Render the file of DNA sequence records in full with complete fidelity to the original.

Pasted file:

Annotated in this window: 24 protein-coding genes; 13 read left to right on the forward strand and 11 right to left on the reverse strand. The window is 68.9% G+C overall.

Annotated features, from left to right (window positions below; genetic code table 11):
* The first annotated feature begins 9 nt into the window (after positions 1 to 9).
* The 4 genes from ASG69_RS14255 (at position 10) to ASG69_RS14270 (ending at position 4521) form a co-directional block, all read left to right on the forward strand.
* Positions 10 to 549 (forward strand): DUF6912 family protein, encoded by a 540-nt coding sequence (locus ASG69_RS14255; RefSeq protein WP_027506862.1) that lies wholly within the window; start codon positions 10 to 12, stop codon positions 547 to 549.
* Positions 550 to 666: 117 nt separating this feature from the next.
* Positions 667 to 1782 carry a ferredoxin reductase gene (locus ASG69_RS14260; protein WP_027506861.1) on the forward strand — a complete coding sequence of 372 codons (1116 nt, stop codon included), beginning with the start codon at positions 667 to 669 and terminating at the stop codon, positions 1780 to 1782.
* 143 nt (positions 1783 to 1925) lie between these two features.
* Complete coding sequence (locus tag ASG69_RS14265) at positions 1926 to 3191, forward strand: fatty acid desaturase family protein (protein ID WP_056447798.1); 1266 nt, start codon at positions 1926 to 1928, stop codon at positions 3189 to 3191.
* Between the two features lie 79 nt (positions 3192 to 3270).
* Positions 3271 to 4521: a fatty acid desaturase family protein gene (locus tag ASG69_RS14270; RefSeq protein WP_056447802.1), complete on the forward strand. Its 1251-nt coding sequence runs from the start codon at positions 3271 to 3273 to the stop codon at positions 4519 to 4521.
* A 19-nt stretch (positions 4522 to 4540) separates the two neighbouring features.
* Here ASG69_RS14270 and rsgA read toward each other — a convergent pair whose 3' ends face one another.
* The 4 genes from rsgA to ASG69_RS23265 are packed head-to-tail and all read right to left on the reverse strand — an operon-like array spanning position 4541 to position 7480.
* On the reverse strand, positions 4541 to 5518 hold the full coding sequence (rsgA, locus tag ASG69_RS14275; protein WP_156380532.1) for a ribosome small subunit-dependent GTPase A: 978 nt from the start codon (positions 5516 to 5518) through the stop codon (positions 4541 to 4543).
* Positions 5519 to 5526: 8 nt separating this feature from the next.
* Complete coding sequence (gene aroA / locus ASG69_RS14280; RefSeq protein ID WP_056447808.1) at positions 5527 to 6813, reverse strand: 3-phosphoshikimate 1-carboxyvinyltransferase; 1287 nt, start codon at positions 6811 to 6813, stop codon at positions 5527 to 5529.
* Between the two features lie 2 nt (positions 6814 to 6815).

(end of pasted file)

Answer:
Annotated in this window: 24 protein-coding genes; 13 read left to right on the forward strand and 11 right to left on the reverse strand. The window is 68.9% G+C overall.

Annotated features, from left to right (window positions below; genetic code table 11):
* The first annotated feature begins 9 nt into the window (after positions 1 to 9).
* The 4 genes from ASG69_RS14255 (at position 10) to ASG69_RS14270 (ending at position 4521) form a co-directional block, all read left to right on the forward strand.
* Positions 10 to 549 (forward strand): DUF6912 family protein, encoded by a 540-nt coding sequence (locus ASG69_RS14255; RefSeq protein WP_027506862.1) that lies wholly within the window; start codon positions 10 to 12, stop codon positions 547 to 549.
* Positions 550 to 666: 117 nt separating this feature from the next.
* Positions 667 to 1782 carry a ferredoxin reductase gene (locus ASG69_RS14260; protein WP_027506861.1) on the forward strand — a complete coding sequence of 372 codons (1116 nt, stop codon included), beginning with the start codon at positions 667 to 669 and terminating at the stop codon, positions 1780 to 1782.
* 143 nt (positions 1783 to 1925) lie between these two features.
* Complete coding sequence (locus tag ASG69_RS14265) at positions 1926 to 3191, forward strand: fatty acid desaturase family protein (protein ID WP_056447798.1); 1266 nt, start codon at positions 1926 to 1928, stop codon at positions 3189 to 3191.
* Between the two features lie 79 nt (positions 3192 to 3270).
* Positions 3271 to 4521: a fatty acid desaturase family protein gene (locus tag ASG69_RS14270; RefSeq protein WP_056447802.1), complete on the forward strand. Its 1251-nt coding sequence runs from the start codon at positions 3271 to 3273 to the stop codon at positions 4519 to 4521.
* A 19-nt stretch (positions 4522 to 4540) separates the two neighbouring features.
* Here ASG69_RS14270 and rsgA read toward each other — a convergent pair whose 3' ends face one another.
* The 4 genes from rsgA to ASG69_RS23265 are packed head-to-tail and all read right to left on the reverse strand — an operon-like array spanning position 4541 to position 7480.
* On the reverse strand, positions 4541 to 5518 hold the full coding sequence (rsgA, locus tag ASG69_RS14275; protein WP_156380532.1) for a ribosome small subunit-dependent GTPase A: 978 nt from the start codon (positions 5516 to 5518) through the stop codon (positions 4541 to 4543).
* Positions 5519 to 5526: 8 nt separating this feature from the next.
* Complete coding sequence (gene aroA / locus ASG69_RS14280; RefSeq protein ID WP_056447808.1) at positions 5527 to 6813, reverse strand: 3-phosphoshikimate 1-carboxyvinyltransferase; 1287 nt, start codon at positions 6811 to 6813, stop codon at positions 5527 to 5529.
* Between the two features lie 2 nt (positions 6814 to 6815).